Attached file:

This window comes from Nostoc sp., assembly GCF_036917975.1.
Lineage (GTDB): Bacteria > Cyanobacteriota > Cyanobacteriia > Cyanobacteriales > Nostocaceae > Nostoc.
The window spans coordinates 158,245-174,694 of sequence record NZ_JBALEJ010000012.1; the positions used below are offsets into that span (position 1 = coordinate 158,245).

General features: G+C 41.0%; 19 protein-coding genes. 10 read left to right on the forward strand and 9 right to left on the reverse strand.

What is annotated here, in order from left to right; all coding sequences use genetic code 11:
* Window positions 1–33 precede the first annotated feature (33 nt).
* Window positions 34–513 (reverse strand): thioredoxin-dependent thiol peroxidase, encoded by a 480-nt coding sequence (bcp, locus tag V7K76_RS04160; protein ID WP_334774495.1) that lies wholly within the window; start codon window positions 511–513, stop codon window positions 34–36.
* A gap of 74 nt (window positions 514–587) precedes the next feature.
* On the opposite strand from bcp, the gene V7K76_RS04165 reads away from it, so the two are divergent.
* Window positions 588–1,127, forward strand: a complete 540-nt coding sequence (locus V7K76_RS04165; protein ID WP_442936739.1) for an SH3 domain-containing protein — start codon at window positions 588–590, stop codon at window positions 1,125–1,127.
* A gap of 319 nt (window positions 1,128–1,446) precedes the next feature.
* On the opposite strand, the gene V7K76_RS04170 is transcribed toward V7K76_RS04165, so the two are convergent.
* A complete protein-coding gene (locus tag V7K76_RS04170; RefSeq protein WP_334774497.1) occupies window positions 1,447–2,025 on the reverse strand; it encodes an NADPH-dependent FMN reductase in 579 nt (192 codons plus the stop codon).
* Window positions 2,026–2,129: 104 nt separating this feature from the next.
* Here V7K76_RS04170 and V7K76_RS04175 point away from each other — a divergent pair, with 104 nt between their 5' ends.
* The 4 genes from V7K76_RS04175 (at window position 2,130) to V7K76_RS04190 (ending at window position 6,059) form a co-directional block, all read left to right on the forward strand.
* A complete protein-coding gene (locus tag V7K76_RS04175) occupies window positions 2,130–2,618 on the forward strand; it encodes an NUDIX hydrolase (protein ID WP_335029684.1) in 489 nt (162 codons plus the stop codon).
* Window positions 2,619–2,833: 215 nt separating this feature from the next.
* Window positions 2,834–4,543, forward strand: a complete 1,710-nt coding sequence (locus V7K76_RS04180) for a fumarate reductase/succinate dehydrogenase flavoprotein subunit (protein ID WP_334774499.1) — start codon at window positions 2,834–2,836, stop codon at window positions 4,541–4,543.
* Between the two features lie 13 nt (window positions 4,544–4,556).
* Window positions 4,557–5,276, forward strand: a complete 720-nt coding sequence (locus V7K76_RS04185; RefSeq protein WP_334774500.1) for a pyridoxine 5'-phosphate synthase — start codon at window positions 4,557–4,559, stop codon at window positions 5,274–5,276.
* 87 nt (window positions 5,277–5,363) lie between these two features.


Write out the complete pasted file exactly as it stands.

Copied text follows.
This window comes from Nostoc sp., assembly GCF_036917975.1.
Lineage (GTDB): Bacteria > Cyanobacteriota > Cyanobacteriia > Cyanobacteriales > Nostocaceae > Nostoc.
The window spans coordinates 158,245-174,694 of sequence record NZ_JBALEJ010000012.1; the positions used below are offsets into that span (position 1 = coordinate 158,245).

General features: G+C 41.0%; 19 protein-coding genes. 10 read left to right on the forward strand and 9 right to left on the reverse strand.

What is annotated here, in order from left to right; all coding sequences use genetic code 11:
* Window positions 1–33 precede the first annotated feature (33 nt).
* Window positions 34–513 (reverse strand): thioredoxin-dependent thiol peroxidase, encoded by a 480-nt coding sequence (bcp, locus tag V7K76_RS04160; protein ID WP_334774495.1) that lies wholly within the window; start codon window positions 511–513, stop codon window positions 34–36.
* A gap of 74 nt (window positions 514–587) precedes the next feature.
* On the opposite strand from bcp, the gene V7K76_RS04165 reads away from it, so the two are divergent.
* Window positions 588–1,127, forward strand: a complete 540-nt coding sequence (locus V7K76_RS04165; protein ID WP_442936739.1) for an SH3 domain-containing protein — start codon at window positions 588–590, stop codon at window positions 1,125–1,127.
* A gap of 319 nt (window positions 1,128–1,446) precedes the next feature.
* On the opposite strand, the gene V7K76_RS04170 is transcribed toward V7K76_RS04165, so the two are convergent.
* A complete protein-coding gene (locus tag V7K76_RS04170; RefSeq protein WP_334774497.1) occupies window positions 1,447–2,025 on the reverse strand; it encodes an NADPH-dependent FMN reductase in 579 nt (192 codons plus the stop codon).
* Window positions 2,026–2,129: 104 nt separating this feature from the next.
* Here V7K76_RS04170 and V7K76_RS04175 point away from each other — a divergent pair, with 104 nt between their 5' ends.
* The 4 genes from V7K76_RS04175 (at window position 2,130) to V7K76_RS04190 (ending at window position 6,059) form a co-directional block, all read left to right on the forward strand.
* A complete protein-coding gene (locus tag V7K76_RS04175) occupies window positions 2,130–2,618 on the forward strand; it encodes an NUDIX hydrolase (protein ID WP_335029684.1) in 489 nt (162 codons plus the stop codon).
* Window positions 2,619–2,833: 215 nt separating this feature from the next.
* Window positions 2,834–4,543, forward strand: a complete 1,710-nt coding sequence (locus V7K76_RS04180) for a fumarate reductase/succinate dehydrogenase flavoprotein subunit (protein ID WP_334774499.1) — start codon at window positions 2,834–2,836, stop codon at window positions 4,541–4,543.
* Between the two features lie 13 nt (window positions 4,544–4,556).
* Window positions 4,557–5,276, forward strand: a complete 720-nt coding sequence (locus V7K76_RS04185; RefSeq protein WP_334774500.1) for a pyridoxine 5'-phosphate synthase — start codon at window positions 4,557–4,559, stop codon at window positions 5,274–5,276.
* 87 nt (window positions 5,277–5,363) lie between these two features.